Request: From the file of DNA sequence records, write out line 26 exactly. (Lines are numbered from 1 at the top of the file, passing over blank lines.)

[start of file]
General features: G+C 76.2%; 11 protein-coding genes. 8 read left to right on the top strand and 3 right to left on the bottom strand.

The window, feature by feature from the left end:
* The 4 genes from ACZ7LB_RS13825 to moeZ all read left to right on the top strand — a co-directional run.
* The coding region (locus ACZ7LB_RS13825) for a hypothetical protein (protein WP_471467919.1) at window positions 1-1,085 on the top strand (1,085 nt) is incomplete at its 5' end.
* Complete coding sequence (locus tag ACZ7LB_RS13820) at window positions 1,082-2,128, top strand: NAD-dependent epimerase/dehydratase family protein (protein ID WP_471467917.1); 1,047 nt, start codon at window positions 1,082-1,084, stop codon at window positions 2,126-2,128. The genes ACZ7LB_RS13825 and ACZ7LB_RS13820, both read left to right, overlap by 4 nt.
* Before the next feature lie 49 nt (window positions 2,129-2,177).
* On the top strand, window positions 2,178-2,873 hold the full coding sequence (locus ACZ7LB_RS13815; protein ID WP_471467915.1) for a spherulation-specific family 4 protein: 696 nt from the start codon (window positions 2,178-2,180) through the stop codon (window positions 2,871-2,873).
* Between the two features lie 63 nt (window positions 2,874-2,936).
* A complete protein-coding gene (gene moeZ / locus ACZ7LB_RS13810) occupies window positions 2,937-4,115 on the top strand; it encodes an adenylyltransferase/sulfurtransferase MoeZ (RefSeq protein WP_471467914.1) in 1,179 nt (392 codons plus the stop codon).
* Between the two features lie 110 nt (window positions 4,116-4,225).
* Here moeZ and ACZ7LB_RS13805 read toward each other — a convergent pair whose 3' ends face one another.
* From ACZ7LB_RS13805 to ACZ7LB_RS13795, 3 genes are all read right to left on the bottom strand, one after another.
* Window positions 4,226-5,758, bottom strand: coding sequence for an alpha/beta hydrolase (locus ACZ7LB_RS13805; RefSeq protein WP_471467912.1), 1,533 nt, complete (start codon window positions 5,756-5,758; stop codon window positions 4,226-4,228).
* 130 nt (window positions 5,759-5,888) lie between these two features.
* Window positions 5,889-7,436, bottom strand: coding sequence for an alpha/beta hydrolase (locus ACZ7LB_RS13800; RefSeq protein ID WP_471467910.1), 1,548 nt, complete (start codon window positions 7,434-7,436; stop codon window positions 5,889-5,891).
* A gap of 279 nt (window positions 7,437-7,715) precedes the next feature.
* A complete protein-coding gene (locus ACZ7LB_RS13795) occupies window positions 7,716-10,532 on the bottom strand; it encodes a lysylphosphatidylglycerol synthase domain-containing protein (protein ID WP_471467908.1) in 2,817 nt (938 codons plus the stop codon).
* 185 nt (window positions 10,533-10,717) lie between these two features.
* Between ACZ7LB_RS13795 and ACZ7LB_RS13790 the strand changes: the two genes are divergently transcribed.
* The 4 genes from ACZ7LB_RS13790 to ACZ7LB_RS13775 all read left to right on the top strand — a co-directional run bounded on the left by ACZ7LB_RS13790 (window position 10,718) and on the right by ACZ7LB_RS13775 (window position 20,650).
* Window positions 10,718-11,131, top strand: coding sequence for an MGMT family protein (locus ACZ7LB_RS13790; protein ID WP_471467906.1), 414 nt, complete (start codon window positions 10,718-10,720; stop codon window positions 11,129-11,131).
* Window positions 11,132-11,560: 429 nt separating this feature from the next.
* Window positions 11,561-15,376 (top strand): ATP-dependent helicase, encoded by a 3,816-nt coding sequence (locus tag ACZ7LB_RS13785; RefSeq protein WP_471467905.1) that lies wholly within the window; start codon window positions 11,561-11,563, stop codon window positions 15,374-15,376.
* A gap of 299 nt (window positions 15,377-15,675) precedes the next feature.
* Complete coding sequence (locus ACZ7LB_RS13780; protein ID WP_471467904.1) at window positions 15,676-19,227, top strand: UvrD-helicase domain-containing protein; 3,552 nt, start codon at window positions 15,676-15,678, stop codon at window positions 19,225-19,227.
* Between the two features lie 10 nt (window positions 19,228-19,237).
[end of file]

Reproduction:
* Between the two features lie 10 nt (window positions 19,228-19,237).